Rheingold added that debt collection abuses have increased in the U.S. for a number of reasons. A record number of American consumers are buried in debt—and in the digital age, collection agencies are buying huge amounts of electronic data from banks, credit card companies and other businesses. Debts are typically sold for pennies on the dollar, which can make data collection extremely profitable but also extremely competitive. Further, Rheingold said, the fact that debt collectors often work on commission encourages them to turn up the heat.
“You have much more debt out there than ever existed before,” Rheingold said. “And so, if you’re a debt collector who is going after a consumer who has a lot of debt, how are you going to get them to pay the debt you have bought over the debt somebody else has bought? Being nice and kind isn’t the way that industry is trained to work. You’re not talking about really high-wage workers, and they are getting paid on commission based on how much they bring in. So aggressiveness works.”
Rheingold added: “I think this is an industry that’s broken. The level of abuses has reached all-time records.”
Attorney Mauro said there is both good and bad news for American consumers. The good news is that thanks to the Internet, American consumers are becoming more knowledgeable about their legal rights than they were in the past; the bad news is that abusive debt collectors are also Internet-savvy.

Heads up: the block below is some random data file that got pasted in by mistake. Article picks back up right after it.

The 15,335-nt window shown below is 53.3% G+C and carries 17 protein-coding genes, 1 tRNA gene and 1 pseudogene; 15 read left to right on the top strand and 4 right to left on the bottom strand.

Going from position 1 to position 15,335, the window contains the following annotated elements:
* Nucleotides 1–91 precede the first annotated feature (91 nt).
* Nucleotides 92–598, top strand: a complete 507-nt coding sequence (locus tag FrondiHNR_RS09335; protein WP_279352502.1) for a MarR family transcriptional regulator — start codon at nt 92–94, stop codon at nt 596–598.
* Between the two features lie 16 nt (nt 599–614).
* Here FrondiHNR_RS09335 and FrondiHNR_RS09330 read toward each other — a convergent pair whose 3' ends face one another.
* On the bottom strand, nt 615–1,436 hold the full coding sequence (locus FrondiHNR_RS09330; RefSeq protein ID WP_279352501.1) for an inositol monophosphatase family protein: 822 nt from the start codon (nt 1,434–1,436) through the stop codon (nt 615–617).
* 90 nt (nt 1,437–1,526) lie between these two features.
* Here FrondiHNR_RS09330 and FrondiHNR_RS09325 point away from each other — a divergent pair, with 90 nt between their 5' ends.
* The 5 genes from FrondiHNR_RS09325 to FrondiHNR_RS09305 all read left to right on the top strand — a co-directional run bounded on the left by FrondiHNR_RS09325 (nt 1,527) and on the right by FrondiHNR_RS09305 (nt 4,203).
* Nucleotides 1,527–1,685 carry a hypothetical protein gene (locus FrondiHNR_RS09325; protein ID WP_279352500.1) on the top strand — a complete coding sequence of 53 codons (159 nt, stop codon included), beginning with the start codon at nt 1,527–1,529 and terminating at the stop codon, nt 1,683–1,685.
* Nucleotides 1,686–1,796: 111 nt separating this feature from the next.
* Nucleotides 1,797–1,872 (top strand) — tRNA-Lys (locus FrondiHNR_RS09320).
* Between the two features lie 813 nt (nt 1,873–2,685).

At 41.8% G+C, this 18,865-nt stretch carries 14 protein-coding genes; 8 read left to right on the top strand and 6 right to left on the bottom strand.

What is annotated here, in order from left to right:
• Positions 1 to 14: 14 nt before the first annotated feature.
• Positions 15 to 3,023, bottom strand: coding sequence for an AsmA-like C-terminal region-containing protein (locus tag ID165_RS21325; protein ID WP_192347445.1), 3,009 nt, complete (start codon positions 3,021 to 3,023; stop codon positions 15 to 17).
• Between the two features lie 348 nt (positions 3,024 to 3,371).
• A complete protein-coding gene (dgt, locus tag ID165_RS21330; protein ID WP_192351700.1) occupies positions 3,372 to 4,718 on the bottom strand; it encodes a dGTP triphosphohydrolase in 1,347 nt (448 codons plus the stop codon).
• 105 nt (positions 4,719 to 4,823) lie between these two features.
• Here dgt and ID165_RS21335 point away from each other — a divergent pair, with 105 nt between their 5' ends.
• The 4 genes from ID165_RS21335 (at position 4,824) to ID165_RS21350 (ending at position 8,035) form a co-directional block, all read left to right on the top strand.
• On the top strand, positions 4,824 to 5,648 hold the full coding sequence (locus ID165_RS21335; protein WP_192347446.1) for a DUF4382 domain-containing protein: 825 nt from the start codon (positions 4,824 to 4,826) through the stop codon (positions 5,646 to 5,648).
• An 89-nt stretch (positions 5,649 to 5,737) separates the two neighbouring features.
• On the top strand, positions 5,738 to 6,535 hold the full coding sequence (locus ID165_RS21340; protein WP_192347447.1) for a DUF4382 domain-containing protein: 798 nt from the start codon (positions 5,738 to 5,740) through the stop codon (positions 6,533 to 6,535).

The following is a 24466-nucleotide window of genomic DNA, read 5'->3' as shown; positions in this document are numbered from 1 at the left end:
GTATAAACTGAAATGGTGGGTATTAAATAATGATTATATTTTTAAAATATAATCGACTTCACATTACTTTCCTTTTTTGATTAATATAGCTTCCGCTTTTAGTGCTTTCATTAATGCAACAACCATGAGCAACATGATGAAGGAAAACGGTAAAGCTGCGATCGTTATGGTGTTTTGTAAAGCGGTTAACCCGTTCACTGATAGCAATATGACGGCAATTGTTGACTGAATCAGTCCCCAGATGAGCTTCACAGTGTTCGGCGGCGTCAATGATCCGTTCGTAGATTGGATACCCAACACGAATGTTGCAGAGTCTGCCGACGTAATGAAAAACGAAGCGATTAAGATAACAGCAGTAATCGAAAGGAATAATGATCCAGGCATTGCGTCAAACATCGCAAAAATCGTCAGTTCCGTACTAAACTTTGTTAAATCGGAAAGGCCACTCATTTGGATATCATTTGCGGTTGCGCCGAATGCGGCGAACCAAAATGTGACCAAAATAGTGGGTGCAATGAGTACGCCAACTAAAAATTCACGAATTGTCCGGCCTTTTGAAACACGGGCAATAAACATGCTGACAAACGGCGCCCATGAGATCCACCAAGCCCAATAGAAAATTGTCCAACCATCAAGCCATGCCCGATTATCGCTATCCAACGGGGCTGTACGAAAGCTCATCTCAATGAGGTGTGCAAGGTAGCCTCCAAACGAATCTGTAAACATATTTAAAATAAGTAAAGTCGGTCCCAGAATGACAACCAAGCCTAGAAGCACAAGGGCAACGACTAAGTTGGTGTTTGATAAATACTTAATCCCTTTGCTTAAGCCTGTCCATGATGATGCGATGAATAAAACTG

“I wouldn’t say that the Internet is leveling the playing field for consumers,” Mauro explained, “but it is making it more level. An uninformed consumer can become informed in a matter of moments by jumping on the Internet, which makes it easier to find the people who can help consumers. In the past, it would take a series of phone calls and a lot of cooperating people to get a consumer to the right place. And those phone calls would have taken a significant amount of time, during which the harassment would continue. At this point, consumers are able to access information about their rights and find somebody who can help them in a very short time period. To some degree, that is leveling things. Unfortunately, the Internet also helps debt collectors identify people and identify where people work and helps them identify people’s cell phone numbers and identify people’s neighbors. So the Internet has changed the playing field. I’m not sure who benefited the most, but there are certainly good points and bad points about the Internet as it relates to debt collectors.”